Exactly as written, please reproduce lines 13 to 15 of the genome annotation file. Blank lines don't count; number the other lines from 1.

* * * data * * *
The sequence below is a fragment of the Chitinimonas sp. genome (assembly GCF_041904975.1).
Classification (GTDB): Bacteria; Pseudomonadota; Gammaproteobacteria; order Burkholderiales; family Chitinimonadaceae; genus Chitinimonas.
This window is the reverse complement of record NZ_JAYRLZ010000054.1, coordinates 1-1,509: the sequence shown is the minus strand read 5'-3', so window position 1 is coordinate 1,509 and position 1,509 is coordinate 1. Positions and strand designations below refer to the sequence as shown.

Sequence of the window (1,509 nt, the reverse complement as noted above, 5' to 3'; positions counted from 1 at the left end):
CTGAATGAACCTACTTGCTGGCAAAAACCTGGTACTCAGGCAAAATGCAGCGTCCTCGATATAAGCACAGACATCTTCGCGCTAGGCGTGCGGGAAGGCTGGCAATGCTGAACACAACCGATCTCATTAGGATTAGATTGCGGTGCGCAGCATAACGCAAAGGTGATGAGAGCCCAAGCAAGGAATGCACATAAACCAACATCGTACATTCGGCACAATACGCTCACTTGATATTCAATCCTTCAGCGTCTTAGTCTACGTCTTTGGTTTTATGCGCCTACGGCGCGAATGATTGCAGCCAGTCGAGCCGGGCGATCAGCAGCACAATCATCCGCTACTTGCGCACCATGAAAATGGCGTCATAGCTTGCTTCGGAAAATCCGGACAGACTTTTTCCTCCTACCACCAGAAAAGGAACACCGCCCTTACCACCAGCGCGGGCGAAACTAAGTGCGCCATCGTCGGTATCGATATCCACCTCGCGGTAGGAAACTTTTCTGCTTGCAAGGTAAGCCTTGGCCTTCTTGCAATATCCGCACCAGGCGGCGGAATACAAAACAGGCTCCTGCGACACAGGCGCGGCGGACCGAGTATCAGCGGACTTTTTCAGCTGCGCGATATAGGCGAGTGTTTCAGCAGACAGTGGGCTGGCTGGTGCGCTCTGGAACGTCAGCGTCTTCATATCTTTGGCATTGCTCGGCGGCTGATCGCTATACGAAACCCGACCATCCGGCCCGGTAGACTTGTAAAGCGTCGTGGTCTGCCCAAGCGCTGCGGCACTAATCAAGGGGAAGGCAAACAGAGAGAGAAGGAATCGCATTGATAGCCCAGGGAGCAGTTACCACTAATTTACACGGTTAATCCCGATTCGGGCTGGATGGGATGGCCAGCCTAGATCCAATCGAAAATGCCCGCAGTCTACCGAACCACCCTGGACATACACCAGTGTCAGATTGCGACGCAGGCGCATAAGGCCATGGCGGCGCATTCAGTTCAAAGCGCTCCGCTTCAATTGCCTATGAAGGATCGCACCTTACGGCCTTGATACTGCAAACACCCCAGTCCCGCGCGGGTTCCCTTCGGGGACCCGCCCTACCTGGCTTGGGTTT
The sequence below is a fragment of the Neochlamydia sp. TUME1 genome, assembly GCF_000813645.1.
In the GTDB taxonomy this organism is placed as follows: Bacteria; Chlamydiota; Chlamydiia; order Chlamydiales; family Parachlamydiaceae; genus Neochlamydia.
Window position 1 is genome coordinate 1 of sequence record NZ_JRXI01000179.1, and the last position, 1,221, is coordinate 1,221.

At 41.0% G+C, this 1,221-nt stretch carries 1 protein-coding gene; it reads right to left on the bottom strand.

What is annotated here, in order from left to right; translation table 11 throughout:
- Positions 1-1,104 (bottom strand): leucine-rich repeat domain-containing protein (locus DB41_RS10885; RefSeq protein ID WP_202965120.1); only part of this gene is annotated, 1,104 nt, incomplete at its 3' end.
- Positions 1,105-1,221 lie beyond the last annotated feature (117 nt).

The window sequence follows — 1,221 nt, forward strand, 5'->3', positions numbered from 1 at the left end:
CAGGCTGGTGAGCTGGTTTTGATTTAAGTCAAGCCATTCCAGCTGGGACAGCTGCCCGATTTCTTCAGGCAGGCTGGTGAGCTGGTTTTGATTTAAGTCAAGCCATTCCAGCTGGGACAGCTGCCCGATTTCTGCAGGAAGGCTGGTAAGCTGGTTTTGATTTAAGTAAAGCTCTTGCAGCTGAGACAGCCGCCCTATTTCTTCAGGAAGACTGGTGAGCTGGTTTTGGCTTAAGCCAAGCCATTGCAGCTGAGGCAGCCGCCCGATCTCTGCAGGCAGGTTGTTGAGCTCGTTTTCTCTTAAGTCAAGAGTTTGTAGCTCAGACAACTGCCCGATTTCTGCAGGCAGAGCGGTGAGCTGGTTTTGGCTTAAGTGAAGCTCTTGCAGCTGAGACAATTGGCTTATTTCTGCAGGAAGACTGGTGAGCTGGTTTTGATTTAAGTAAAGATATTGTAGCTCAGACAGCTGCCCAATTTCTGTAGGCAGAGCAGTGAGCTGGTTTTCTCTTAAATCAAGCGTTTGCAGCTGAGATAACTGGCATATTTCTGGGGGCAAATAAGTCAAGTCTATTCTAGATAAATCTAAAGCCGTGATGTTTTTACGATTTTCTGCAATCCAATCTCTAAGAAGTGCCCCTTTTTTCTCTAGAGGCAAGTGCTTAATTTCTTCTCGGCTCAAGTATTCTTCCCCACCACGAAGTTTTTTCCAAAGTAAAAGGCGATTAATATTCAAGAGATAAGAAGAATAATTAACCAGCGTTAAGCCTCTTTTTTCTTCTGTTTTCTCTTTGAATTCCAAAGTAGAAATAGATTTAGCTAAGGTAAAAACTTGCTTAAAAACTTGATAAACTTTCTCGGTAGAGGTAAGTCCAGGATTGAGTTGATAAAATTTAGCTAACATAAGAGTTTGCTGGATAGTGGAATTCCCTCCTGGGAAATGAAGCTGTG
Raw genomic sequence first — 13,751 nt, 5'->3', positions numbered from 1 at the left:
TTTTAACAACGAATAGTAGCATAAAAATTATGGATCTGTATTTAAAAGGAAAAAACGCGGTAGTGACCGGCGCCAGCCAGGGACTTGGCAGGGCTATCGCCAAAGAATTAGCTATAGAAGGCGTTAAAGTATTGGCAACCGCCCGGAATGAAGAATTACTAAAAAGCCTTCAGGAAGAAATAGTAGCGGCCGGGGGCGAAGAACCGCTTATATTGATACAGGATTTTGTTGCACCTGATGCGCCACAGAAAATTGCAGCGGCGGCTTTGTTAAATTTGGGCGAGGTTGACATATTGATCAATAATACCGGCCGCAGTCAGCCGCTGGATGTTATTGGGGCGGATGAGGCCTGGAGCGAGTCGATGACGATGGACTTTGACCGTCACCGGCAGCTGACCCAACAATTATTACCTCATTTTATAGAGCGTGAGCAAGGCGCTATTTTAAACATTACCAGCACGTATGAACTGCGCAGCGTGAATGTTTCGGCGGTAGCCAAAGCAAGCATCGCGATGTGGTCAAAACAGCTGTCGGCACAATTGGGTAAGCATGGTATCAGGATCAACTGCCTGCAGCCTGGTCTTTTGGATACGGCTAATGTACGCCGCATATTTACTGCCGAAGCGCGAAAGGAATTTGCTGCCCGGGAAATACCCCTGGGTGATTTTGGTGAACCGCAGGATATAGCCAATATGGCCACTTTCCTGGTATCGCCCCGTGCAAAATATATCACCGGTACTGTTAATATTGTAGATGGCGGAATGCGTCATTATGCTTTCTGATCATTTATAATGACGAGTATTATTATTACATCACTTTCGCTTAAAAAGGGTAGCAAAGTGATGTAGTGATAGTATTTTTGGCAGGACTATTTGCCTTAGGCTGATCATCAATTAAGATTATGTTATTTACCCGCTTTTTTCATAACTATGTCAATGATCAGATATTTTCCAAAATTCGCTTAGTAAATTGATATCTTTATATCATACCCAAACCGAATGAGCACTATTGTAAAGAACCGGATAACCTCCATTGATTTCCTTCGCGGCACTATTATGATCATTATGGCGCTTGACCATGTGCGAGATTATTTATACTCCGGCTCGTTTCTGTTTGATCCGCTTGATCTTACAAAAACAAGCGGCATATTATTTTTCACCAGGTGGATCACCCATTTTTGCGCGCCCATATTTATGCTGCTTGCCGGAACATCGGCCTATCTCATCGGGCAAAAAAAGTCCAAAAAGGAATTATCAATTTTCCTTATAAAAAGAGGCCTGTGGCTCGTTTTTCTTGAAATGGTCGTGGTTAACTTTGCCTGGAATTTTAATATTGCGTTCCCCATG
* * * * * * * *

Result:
The window sequence follows — 1,221 nt, forward strand, 5'->3', positions numbered from 1 at the left end:
CAGGCTGGTGAGCTGGTTTTGATTTAAGTCAAGCCATTCCAGCTGGGACAGCTGCCCGATTTCTTCAGGCAGGCTGGTGAGCTGGTTTTGATTTAAGTCAAGCCATTCCAGCTGGGACAGCTGCCCGATTTCTGCAGGAAGGCTGGTAAGCTGGTTTTGATTTAAGTAAAGCTCTTGCAGCTGAGACAGCCGCCCTATTTCTTCAGGAAGACTGGTGAGCTGGTTTTGGCTTAAGCCAAGCCATTGCAGCTGAGGCAGCCGCCCGATCTCTGCAGGCAGGTTGTTGAGCTCGTTTTCTCTTAAGTCAAGAGTTTGTAGCTCAGACAACTGCCCGATTTCTGCAGGCAGAGCGGTGAGCTGGTTTTGGCTTAAGTGAAGCTCTTGCAGCTGAGACAATTGGCTTATTTCTGCAGGAAGACTGGTGAGCTGGTTTTGATTTAAGTAAAGATATTGTAGCTCAGACAGCTGCCCAATTTCTGTAGGCAGAGCAGTGAGCTGGTTTTCTCTTAAATCAAGCGTTTGCAGCTGAGATAACTGGCATATTTCTGGGGGCAAATAAGTCAAGTCTATTCTAGATAAATCTAAAGCCGTGATGTTTTTACGATTTTCTGCAATCCAATCTCTAAGAAGTGCCCCTTTTTTCTCTAGAGGCAAGTGCTTAATTTCTTCTCGGCTCAAGTATTCTTCCCCACCACGAAGTTTTTTCCAAAGTAAAAGGCGATTAATATTCAAGAGATAAGAAGAATAATTAACCAGCGTTAAGCCTCTTTTTTCTTCTGTTTTCTCTTTGAATTCCAAAGTAGAAATAGATTTAGCTAAGGTAAAAACTTGCTTAAAAACTTGATAAACTTTCTCGGTAGAGGTAAGTCCAGGATTGAGTTGATAAAATTTAGCTAACATAAGAGTTTGCTGGATAGTGGAATTCCCTCCTGGGAAATGAAGCTGTG
Raw genomic sequence first — 13,751 nt, 5'->3', positions numbered from 1 at the left: